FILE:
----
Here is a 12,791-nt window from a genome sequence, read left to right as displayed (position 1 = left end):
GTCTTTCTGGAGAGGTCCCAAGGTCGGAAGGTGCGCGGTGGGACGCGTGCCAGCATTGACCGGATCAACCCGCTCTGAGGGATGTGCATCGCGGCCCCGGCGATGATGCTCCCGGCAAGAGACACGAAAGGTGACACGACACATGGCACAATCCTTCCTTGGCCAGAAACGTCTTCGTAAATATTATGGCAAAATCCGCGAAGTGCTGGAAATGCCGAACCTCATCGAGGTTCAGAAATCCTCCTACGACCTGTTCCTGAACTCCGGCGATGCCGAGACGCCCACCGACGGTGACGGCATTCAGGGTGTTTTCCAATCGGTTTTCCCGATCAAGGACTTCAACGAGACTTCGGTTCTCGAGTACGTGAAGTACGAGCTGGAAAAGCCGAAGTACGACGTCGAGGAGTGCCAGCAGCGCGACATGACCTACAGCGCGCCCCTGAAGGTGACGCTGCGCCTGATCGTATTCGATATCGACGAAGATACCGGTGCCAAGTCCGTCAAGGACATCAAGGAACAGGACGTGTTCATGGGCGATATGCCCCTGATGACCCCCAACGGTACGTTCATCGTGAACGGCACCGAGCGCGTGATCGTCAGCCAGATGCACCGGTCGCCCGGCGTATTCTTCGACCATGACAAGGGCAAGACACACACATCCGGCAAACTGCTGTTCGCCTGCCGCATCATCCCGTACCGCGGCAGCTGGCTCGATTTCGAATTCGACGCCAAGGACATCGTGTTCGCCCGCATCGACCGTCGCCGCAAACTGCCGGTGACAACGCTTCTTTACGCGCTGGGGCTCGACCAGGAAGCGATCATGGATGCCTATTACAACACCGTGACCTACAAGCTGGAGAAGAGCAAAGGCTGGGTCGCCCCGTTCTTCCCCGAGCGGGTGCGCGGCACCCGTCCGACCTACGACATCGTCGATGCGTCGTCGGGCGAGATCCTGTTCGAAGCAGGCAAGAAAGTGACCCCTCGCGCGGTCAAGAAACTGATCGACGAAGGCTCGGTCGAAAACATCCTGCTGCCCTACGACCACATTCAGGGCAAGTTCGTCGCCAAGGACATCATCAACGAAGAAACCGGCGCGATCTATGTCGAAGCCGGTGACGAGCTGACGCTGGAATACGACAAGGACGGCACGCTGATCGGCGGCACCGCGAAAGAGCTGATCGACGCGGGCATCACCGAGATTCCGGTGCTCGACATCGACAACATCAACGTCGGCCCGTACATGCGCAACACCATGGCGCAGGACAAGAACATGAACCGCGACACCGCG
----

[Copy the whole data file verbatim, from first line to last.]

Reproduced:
Here is a 12,791-nt window from a genome sequence, read left to right as displayed (position 1 = left end):
GTCTTTCTGGAGAGGTCCCAAGGTCGGAAGGTGCGCGGTGGGACGCGTGCCAGCATTGACCGGATCAACCCGCTCTGAGGGATGTGCATCGCGGCCCCGGCGATGATGCTCCCGGCAAGAGACACGAAAGGTGACACGACACATGGCACAATCCTTCCTTGGCCAGAAACGTCTTCGTAAATATTATGGCAAAATCCGCGAAGTGCTGGAAATGCCGAACCTCATCGAGGTTCAGAAATCCTCCTACGACCTGTTCCTGAACTCCGGCGATGCCGAGACGCCCACCGACGGTGACGGCATTCAGGGTGTTTTCCAATCGGTTTTCCCGATCAAGGACTTCAACGAGACTTCGGTTCTCGAGTACGTGAAGTACGAGCTGGAAAAGCCGAAGTACGACGTCGAGGAGTGCCAGCAGCGCGACATGACCTACAGCGCGCCCCTGAAGGTGACGCTGCGCCTGATCGTATTCGATATCGACGAAGATACCGGTGCCAAGTCCGTCAAGGACATCAAGGAACAGGACGTGTTCATGGGCGATATGCCCCTGATGACCCCCAACGGTACGTTCATCGTGAACGGCACCGAGCGCGTGATCGTCAGCCAGATGCACCGGTCGCCCGGCGTATTCTTCGACCATGACAAGGGCAAGACACACACATCCGGCAAACTGCTGTTCGCCTGCCGCATCATCCCGTACCGCGGCAGCTGGCTCGATTTCGAATTCGACGCCAAGGACATCGTGTTCGCCCGCATCGACCGTCGCCGCAAACTGCCGGTGACAACGCTTCTTTACGCGCTGGGGCTCGACCAGGAAGCGATCATGGATGCCTATTACAACACCGTGACCTACAAGCTGGAGAAGAGCAAAGGCTGGGTCGCCCCGTTCTTCCCCGAGCGGGTGCGCGGCACCCGTCCGACCTACGACATCGTCGATGCGTCGTCGGGCGAGATCCTGTTCGAAGCAGGCAAGAAAGTGACCCCTCGCGCGGTCAAGAAACTGATCGACGAAGGCTCGGTCGAAAACATCCTGCTGCCCTACGACCACATTCAGGGCAAGTTCGTCGCCAAGGACATCATCAACGAAGAAACCGGCGCGATCTATGTCGAAGCCGGTGACGAGCTGACGCTGGAATACGACAAGGACGGCACGCTGATCGGCGGCACCGCGAAAGAGCTGATCGACGCGGGCATCACCGAGATTCCGGTGCTCGACATCGACAACATCAACGTCGGCCCGTACATGCGCAACACCATGGCGCAGGACAAGAACATGAACCGCGACACCGCG